As the barrage of dual swim meets comes to a close, the Pac-12 Championships loom on the horizon. The Cal women’s swim team, which is the reigning Pac-12 champion, will compete in Federal Way, Washington, Wednesday through Saturday in hopes of seizing its fourth Pac-12 team championship.
The meet, which will air on TV from Feb. 27 through March 1 on Pac-12 TV Networks, will feature the previous day’s events.
As preparation for the intensity and pressure of the upcoming meet, the team has practiced in what it has been calling “Spieker Pond” this past week, as problems with the cleaning equipment have turned the pool green.
Junior Elizabeth Pelton described the silly name as a means to break the tension and ease the pressure of the coming swim meet.
“Spieker Pond, it’s been the ongoing joke the last few days,” Pelton said. “Every time we jump in, we’re like, ‘Alright, the Loch Ness Monster (the green water) is in the right corner.’ It’s been fun — it mixes us up a little. … (It’s) a little nerve wracking for some of our teammates, because they still have to make their A cuts for NCAAs. The whole joke of the pool being green has lightened the mood a little bit.”
The Pac-12 Championships will serve as a testament to what the Pac-12 swimmers from all across the nation have been competing for over the past year.
Last season was one for the books for the Cal women’s swimmers, as the Bears not only captured their third Pac-12 Championship title but finished third at NCAAs. Heading into the 2015 Pac-12 Championships, the team has once again reclaimed its nationally ranked No. 1 position, moving up from No. 3 after the Bears beat the Cardinal at home in the last dual meet of the season.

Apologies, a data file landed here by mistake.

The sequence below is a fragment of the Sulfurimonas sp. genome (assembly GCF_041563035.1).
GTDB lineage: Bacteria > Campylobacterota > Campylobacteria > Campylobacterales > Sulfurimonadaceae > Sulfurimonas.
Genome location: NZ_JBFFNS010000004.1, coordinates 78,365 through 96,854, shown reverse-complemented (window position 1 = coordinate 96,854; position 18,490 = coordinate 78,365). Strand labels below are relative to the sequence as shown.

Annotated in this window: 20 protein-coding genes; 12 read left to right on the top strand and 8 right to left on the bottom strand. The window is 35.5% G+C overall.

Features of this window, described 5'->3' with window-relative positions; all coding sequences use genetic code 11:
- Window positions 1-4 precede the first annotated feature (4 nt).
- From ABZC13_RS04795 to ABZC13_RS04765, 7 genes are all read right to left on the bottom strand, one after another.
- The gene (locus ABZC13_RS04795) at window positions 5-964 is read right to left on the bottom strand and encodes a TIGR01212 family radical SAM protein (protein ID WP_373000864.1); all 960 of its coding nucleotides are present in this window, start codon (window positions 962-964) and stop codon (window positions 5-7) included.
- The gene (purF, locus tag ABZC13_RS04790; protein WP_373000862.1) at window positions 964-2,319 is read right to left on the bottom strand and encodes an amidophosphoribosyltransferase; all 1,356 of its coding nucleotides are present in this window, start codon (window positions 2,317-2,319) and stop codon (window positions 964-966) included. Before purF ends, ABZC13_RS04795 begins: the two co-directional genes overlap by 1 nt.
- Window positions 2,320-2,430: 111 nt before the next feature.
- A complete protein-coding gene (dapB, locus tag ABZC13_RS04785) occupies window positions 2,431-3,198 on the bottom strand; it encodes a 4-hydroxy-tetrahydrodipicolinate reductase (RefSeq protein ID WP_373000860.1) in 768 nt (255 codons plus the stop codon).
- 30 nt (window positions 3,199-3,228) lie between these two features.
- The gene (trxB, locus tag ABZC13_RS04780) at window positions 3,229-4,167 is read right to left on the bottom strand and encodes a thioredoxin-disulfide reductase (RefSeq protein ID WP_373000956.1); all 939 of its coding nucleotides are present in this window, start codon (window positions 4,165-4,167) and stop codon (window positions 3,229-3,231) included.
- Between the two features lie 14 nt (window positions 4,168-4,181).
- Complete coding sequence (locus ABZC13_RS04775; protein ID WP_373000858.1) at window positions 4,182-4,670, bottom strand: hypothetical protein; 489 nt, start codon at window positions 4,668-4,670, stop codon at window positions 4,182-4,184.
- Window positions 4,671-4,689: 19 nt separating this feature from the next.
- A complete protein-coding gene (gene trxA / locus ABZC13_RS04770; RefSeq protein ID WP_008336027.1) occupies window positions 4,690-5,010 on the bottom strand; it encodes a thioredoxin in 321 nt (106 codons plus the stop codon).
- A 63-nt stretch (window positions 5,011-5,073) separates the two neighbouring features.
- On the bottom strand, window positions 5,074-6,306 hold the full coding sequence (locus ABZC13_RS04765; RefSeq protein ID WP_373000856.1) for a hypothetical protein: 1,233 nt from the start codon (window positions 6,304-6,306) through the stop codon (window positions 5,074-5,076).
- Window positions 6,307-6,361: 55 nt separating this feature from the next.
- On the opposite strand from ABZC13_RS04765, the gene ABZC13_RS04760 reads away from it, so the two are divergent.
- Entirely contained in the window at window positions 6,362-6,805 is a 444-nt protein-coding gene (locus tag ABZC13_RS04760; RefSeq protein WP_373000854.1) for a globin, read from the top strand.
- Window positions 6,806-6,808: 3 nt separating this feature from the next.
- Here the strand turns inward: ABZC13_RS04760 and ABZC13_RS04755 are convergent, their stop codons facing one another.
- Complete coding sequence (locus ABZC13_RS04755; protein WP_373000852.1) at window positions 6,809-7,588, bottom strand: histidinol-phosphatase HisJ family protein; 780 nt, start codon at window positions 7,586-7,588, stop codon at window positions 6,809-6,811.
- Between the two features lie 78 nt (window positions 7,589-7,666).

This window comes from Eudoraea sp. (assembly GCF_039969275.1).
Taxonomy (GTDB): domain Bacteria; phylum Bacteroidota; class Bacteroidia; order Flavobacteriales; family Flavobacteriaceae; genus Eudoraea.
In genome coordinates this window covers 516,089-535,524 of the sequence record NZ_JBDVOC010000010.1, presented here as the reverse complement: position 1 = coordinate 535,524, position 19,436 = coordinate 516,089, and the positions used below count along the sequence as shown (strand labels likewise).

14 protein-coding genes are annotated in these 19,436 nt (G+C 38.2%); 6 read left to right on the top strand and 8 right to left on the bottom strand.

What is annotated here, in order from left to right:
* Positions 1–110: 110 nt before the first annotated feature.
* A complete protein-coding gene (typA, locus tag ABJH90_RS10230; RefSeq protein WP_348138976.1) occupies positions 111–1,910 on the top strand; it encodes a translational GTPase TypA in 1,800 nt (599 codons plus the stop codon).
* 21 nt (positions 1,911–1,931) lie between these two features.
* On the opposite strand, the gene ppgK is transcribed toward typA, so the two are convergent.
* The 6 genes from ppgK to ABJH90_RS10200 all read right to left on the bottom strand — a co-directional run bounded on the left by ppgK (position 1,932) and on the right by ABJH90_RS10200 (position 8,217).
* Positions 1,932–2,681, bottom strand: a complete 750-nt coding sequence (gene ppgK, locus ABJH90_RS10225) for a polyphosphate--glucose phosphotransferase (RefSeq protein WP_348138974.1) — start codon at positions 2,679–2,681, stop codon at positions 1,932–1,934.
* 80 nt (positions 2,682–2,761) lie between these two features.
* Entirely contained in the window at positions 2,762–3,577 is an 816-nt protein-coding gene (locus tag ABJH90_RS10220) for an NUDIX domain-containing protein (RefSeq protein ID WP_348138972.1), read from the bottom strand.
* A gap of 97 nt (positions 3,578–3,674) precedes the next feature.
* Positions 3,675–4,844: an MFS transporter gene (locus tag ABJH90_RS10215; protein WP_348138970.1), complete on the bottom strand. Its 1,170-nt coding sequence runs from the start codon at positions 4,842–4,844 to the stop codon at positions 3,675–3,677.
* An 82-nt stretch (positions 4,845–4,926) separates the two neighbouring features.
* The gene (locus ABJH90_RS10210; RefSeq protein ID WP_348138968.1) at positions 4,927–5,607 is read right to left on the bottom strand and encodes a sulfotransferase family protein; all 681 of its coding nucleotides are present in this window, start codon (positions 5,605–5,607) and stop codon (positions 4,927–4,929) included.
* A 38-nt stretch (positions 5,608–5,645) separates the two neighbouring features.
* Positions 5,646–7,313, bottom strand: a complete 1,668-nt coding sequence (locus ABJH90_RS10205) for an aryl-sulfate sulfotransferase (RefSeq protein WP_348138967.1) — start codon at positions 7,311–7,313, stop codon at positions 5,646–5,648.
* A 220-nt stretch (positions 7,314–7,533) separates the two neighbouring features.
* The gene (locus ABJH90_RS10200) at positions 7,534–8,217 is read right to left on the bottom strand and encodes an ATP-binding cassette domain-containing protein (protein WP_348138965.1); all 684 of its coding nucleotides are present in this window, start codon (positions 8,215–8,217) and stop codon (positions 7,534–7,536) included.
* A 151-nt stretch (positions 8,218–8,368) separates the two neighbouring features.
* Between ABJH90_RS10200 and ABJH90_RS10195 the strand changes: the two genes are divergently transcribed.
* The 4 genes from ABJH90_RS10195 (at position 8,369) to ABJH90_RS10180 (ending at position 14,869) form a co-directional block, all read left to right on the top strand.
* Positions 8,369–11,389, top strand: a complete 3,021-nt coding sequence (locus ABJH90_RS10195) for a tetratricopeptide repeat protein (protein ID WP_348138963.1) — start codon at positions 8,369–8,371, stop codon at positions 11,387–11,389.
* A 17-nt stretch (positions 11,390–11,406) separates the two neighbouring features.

Senior Caroline Piehl will bring a fierce attitude to her final Pac-12 championship meet.
“Obviously, the goal is always to do the best that we can, and right now that’s looking at a Pac-12 Championship and National Championship,” Piehl said. “What’s different this year is that we are not afraid to say those goals and say that we want to win … having the guts and courage to shoot for what we want to do.”
The Pac-12 Championships will feature a throng of teams, including top-seeded Cal, No. 3 Stanford, No. 11 Arizona, No. 12 USC and No. 16 UCLA, and the unseeded teams of Utah, Arizona State, Oregon State and Washington State.
Sophomore Missy Franklin will embrace the coming meets with an understanding that the end of the NCAAs concludes her collegiate career. Her two years at UC Berkeley have paved the way for her professional aspirations, and her career as a youth swimmer has seen her become both a world champion and an Olympic gold medalist.
“I wasn’t ready for swimming to be my job quite yet,” Franklin said in a Pac-12 press conference after being asked why she chose to swim collegiately for two years instead of just going professional after the Olympics.
The team departs for Washington on Tuesday before competition begins the following day. Head coach Teri McKeever has been looking fondly upon the array of women who make up her team.
“The ultimate competitor is yourself,” McKeever said in the Pac-12 press conference. “All you have control over is your lane.”